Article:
My Lords, will the Minister join me in welcoming the fact that Wales had become the first of the UK nations to have vaccinated more than 20% of its population? Will he confirm that the availability of vaccine supplies for all four homes nations has been co-ordinated by the NHS centrally? That being so, can he reassure me that adequate supplies will consistently be made available to the NHS in Wales to keep up this rate of vaccination, and to enable it to give to all those who have had their first jab their second follow-up jab within 12 weeks?

My Lords, I pay tribute to the Welsh for hitting that remarkable number. I thank the noble Lord very much indeed for bringing it to the House’s attention. I absolutely assure him that distribution of the vaccines is done in very close concert between the four nations. These numbers are assessed and gone through in great detail on a weekly call on Thursday evenings between the Secretary of the State and his opposite numbers. The JCVI and Emily Lawson, who is running the vaccination programme, are in close contact with their DA counterparts. The figures I have seen suggest that the supply to the nations is more than the target numbers that we had originally planned.

My Lords, is it not the case that, however brilliantly successful the vaccine rollout has so far been, we still know too little about transmissibility for it to be wise to switch at a stroke from lockdown to the previous normality? While this uncertainty persists, will the Government put caution before risk in their approach to the lifting of restrictions?

My Lords, my noble friend is entirely right that there are many mysteries of immunity that we do not fully understand. While we have some strong evidence on the transmissibility of the disease after vaccination, it is not crystal clear. The evidence we have is that it reduces infection by two-thirds, but that still means that a third of people who have the vaccine might get the disease and be able to pass it on. That is an extremely serious risk when the vast majority of the population have not been vaccinated at all. We do not want a situation where a small minority of the population might be spared sickness and death, but a very large amount of the population become infected with a disease that might hospitalise them or lead to other infections. That is why we are cautious. We are also conscious of variants of concern, which remain a potent threat as long as the vaccine has not been rolled out.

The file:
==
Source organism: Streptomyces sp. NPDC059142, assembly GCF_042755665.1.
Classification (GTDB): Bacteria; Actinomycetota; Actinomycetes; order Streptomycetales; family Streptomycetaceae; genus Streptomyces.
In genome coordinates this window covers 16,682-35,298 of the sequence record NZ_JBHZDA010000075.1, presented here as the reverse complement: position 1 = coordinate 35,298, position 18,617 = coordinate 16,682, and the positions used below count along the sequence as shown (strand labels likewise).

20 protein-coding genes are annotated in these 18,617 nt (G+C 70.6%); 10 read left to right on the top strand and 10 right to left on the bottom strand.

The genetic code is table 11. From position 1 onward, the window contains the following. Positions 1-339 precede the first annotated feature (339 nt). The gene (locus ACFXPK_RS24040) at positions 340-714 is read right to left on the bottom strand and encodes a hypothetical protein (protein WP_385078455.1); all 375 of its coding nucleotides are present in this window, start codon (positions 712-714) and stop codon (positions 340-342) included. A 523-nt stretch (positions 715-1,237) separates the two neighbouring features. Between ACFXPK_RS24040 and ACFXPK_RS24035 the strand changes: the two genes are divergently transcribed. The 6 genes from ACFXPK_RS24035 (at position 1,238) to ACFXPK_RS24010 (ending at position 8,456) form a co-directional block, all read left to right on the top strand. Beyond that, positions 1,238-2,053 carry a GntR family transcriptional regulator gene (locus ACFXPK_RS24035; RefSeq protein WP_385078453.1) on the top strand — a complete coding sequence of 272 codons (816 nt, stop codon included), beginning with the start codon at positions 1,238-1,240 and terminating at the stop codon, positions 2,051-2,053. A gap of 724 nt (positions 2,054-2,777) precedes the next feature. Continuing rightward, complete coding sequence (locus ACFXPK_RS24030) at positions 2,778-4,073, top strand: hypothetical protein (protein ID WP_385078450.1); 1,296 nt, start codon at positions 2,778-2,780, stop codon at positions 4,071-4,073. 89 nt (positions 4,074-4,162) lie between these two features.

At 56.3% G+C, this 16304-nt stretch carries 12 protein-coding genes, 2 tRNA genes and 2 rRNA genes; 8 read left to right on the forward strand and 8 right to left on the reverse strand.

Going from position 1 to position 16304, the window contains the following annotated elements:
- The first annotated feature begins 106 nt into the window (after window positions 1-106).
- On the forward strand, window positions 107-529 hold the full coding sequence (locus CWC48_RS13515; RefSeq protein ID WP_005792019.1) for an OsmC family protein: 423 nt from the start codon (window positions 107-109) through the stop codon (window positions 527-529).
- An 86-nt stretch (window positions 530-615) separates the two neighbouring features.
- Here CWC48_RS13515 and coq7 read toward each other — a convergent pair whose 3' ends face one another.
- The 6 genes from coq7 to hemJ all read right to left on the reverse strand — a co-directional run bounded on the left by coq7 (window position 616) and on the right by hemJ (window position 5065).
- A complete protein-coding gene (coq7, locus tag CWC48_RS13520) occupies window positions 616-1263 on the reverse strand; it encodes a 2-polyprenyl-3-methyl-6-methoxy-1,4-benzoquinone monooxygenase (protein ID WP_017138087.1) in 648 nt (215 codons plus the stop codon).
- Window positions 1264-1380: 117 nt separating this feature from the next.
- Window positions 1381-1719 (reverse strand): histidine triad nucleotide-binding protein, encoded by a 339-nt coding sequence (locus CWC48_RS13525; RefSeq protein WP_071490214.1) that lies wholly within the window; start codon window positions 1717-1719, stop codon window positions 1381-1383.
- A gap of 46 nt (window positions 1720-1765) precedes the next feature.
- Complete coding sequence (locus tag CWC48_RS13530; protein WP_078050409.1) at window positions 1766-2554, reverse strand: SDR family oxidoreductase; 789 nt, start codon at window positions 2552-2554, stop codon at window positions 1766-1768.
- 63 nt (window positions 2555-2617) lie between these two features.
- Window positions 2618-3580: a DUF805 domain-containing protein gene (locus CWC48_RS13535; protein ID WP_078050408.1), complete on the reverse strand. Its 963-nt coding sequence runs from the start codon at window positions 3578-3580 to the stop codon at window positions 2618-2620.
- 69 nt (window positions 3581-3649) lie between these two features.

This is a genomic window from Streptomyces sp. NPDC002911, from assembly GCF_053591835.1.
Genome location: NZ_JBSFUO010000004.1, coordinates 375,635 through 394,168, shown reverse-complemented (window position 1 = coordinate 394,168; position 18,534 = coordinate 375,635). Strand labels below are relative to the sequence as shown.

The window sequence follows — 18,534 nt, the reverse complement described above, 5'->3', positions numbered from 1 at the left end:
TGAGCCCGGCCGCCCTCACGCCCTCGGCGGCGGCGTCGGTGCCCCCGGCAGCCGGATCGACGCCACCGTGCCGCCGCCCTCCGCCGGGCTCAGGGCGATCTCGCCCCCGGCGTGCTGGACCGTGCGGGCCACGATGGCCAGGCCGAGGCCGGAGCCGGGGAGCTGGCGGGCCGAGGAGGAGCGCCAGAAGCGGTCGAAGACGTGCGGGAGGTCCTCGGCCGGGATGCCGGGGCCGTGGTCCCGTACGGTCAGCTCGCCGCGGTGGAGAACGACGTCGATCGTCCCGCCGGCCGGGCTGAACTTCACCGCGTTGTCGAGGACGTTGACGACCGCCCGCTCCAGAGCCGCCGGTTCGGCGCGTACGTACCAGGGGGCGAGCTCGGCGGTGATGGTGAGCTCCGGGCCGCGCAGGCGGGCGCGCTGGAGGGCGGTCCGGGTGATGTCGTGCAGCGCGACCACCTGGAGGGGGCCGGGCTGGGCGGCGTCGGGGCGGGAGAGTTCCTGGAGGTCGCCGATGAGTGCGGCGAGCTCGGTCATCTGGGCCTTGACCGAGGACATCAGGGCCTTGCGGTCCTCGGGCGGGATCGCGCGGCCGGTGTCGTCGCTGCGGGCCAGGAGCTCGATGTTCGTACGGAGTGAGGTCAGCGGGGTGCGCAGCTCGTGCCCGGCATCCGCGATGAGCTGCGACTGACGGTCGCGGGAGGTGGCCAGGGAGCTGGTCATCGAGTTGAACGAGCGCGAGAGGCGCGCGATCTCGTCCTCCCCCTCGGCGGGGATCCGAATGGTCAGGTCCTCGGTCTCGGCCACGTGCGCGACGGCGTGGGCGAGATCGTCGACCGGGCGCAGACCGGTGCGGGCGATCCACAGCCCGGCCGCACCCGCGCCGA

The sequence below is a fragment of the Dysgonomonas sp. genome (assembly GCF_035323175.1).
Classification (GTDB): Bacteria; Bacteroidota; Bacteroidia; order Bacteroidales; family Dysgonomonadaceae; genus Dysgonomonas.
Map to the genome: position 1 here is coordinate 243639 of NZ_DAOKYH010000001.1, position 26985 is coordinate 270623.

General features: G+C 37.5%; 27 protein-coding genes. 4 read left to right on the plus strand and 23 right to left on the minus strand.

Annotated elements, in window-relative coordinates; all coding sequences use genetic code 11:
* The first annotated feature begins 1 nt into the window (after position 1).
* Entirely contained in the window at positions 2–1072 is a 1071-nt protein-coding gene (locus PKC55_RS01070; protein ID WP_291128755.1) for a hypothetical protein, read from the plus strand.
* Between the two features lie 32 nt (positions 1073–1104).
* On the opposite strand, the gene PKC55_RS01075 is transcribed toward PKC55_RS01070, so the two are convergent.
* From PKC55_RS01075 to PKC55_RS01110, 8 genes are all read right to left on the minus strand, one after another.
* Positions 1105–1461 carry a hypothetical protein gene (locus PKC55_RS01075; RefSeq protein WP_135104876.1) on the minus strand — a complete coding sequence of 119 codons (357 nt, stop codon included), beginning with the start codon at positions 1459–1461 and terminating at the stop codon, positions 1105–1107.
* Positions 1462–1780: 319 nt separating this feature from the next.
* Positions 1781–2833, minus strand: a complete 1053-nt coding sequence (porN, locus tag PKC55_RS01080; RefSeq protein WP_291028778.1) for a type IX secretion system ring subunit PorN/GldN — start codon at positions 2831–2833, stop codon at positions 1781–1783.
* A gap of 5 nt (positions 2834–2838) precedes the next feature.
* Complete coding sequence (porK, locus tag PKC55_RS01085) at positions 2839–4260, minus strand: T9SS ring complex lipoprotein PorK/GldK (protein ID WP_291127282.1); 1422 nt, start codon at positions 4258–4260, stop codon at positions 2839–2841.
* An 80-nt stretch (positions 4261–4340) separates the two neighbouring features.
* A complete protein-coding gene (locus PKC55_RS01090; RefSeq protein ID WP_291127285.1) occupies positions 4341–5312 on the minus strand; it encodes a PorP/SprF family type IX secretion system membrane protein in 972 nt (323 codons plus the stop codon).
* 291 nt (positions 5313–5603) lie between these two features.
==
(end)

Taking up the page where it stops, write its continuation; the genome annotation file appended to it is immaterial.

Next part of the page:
My Lords, I will press the Minister a little further on the low take-up of the vaccine by some care home staff, which has already been raised by other noble Lords. Recent research from the National Care Forum has shown that some of the significant factors accounting for this low take-up include vaccinators coming to homes with enough vaccines only for residents, and staff being expected to travel to vaccination centres if they are not vaccinated in the home, but not being given time off. Those not on shift when vaccinators come, such as night shift staff, are missed, and some fear having to take unpaid time off if they develop a reaction to the vaccine. Could the Minister say what steps the Government are considering taking to tackle these very specific barriers?